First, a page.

Beyond mechanical recycling: Exploring new ways to recycle

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In its European Strategy for Plastics in a Circular Economy adopted in January 2018, the European Commission presented its ambition to see 10 million tons of recycled plastic materials reincorporated into new products by 2025. It requires that more than 50% of plastics is recycled by 2030 and that the demand for recycled materials is multiplied by four by 2030.

To be able to play its role in achieving these goals, the food and drink industry needs to be able to rely on regular supply streams of high-quality recycled plastic materials which can be used in contact with food. Unfortunately, recycled materials meeting the technical and legal requirements for use in contact with food is not widely available, either in terms of quantity of supply or economic cost. Moreover, not all plastic waste collected today is recycled. In 2016, only around 30% of collected plastic waste got converted into secondary raw materials.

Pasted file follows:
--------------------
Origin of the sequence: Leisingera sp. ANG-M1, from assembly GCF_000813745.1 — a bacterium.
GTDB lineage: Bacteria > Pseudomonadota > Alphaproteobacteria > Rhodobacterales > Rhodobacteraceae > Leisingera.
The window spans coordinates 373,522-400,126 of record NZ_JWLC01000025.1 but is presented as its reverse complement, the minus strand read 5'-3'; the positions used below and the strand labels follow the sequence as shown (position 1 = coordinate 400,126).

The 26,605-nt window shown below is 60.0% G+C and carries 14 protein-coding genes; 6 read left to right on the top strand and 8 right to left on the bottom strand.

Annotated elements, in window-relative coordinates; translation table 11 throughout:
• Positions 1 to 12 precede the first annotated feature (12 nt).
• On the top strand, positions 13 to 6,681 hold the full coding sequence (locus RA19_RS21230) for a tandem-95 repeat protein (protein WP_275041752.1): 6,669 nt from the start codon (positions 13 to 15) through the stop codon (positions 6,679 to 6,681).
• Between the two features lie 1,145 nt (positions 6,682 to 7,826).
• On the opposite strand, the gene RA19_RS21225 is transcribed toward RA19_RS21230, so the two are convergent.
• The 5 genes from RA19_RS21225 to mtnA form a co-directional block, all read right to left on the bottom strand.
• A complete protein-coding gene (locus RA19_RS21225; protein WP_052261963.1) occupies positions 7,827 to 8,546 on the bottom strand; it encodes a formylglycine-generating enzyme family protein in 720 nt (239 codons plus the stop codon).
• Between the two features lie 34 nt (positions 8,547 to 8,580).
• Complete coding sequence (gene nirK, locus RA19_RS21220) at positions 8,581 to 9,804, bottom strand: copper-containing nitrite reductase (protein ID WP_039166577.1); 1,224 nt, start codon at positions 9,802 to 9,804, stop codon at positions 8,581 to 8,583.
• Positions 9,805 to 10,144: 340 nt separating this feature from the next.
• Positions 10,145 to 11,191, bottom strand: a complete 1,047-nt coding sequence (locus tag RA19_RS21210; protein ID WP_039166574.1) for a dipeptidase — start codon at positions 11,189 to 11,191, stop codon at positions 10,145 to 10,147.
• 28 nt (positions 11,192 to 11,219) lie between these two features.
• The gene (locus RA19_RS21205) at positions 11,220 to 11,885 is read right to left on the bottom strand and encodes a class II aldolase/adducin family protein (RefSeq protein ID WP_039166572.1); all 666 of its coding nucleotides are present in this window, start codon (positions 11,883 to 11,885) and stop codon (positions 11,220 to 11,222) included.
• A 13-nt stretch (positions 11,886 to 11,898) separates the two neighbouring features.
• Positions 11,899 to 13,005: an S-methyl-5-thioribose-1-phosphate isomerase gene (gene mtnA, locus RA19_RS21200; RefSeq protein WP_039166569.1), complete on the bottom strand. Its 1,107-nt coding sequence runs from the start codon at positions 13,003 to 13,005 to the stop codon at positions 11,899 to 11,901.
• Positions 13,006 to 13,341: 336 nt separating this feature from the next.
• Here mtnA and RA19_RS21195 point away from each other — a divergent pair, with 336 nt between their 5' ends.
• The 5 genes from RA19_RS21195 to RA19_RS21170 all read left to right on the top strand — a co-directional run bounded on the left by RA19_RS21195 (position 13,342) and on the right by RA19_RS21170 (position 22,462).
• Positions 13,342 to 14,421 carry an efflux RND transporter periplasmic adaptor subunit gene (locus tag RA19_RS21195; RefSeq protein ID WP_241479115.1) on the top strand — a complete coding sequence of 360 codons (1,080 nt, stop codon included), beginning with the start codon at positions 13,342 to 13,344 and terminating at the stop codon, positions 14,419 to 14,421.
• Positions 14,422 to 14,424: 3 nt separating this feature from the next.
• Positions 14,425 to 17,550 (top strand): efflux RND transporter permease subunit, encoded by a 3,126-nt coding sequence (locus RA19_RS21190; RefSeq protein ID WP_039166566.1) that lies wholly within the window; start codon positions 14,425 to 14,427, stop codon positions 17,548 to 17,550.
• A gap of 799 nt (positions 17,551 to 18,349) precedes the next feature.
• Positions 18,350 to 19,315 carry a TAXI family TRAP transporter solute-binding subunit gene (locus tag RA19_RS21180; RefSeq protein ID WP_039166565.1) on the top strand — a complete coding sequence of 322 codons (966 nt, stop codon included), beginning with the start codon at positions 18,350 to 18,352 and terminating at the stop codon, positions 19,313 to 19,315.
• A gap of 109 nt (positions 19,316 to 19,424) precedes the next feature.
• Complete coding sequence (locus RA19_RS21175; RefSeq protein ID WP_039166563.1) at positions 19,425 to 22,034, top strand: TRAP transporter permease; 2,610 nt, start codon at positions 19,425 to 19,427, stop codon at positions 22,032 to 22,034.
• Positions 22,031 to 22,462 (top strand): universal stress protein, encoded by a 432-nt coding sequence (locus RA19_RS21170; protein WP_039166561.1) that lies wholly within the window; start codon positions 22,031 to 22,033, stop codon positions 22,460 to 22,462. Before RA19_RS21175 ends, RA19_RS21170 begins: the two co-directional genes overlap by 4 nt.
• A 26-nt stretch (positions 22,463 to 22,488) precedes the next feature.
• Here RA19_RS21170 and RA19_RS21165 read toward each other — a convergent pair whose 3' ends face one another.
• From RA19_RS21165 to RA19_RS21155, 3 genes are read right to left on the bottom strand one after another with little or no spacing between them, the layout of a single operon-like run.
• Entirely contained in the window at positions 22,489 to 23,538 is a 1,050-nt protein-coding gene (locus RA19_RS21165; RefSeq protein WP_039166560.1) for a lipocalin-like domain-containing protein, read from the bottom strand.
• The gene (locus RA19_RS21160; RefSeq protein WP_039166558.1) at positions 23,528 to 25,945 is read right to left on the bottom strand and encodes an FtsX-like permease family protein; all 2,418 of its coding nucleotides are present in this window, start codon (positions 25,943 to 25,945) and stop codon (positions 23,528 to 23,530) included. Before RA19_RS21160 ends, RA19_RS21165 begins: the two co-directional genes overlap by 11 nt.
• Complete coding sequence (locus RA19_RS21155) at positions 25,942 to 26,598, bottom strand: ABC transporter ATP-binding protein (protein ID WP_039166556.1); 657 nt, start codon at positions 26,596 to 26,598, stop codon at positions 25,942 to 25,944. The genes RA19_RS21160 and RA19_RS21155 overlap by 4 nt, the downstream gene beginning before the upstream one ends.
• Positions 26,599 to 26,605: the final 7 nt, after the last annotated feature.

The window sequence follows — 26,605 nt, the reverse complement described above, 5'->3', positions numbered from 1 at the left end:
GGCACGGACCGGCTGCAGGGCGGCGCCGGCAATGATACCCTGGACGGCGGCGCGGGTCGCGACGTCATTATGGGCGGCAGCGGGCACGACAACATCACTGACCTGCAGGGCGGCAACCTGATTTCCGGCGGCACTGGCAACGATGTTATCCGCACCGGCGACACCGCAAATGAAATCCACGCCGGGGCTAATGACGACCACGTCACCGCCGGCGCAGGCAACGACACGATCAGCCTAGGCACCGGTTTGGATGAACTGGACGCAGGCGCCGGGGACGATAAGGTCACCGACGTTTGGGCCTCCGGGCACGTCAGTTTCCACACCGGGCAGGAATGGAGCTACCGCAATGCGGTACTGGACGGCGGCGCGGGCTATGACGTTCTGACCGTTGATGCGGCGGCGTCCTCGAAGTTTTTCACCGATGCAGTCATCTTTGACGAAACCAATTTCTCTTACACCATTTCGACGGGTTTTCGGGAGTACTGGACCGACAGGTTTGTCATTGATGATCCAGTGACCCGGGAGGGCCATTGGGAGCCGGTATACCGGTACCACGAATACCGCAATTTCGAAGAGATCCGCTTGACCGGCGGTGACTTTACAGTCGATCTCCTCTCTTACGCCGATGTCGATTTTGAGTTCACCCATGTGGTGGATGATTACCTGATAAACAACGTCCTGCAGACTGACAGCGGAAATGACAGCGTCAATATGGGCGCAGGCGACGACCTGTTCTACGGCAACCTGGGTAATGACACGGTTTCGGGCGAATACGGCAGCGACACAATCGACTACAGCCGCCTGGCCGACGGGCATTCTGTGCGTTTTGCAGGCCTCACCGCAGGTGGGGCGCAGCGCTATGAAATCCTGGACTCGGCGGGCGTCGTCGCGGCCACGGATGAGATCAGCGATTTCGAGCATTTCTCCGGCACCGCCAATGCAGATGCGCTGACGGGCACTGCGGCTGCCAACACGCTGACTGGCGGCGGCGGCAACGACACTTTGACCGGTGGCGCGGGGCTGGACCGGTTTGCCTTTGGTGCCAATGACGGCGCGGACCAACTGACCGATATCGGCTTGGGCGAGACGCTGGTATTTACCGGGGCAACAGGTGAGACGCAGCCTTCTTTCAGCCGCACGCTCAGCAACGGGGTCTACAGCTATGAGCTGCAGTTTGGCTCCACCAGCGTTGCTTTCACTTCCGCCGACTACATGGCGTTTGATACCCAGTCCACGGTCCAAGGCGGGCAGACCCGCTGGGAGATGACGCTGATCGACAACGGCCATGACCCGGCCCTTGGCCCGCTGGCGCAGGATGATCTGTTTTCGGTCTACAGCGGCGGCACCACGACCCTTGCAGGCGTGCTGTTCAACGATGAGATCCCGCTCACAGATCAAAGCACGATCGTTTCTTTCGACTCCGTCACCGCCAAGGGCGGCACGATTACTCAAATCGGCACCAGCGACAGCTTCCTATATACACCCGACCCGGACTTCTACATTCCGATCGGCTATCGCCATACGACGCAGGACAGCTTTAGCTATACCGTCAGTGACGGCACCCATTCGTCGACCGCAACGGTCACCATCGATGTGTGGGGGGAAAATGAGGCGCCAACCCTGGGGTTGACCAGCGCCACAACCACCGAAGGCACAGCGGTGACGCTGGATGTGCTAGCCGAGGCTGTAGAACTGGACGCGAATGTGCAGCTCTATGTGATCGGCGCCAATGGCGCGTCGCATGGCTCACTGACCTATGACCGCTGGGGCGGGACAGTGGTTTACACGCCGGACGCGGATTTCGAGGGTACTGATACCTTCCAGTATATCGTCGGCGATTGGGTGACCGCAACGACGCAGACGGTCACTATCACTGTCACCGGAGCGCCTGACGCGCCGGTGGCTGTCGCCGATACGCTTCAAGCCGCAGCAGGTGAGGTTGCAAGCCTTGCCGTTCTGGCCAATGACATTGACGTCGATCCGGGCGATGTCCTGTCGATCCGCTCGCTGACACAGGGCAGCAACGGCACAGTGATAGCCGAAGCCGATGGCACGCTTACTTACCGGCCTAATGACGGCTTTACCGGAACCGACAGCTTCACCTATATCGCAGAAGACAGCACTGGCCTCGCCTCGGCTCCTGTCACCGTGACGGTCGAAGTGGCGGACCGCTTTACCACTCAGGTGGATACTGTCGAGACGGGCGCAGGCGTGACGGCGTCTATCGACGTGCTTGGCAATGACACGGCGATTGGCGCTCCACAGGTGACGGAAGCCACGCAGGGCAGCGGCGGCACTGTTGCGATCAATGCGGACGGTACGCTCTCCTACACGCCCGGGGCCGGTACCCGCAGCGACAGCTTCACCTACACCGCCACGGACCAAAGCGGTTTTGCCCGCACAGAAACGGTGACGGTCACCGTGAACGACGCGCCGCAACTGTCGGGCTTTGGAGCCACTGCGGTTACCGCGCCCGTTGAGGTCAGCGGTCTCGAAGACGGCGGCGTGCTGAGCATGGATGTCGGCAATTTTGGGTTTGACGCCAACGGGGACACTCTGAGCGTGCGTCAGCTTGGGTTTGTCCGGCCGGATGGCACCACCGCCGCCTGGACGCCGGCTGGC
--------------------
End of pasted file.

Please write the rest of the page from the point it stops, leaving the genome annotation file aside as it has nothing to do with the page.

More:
In this context, there is a need to develop new technologies to recycle plastics, going beyond the limitations of mechanical recycling which can mainly be used for PET and HDPE and provide limited supply. This requires investing into R&D and innovation, developing adequate framework conditions, and above all, ensuring that the recycled materials and articles are safe for use in contact with food. While research and innovation should certainly not be limited to specific innovative technologies, chemical recycling processes already present opportunities which are worth exploring further.

This paper presents the preliminary views of the food and drink industry on exploring new ways to recycle plastic materials with a view to move towards a circular, sustainable use of plastic packaging for food and drink products. A close up on chemical recycling is provided in the annex.

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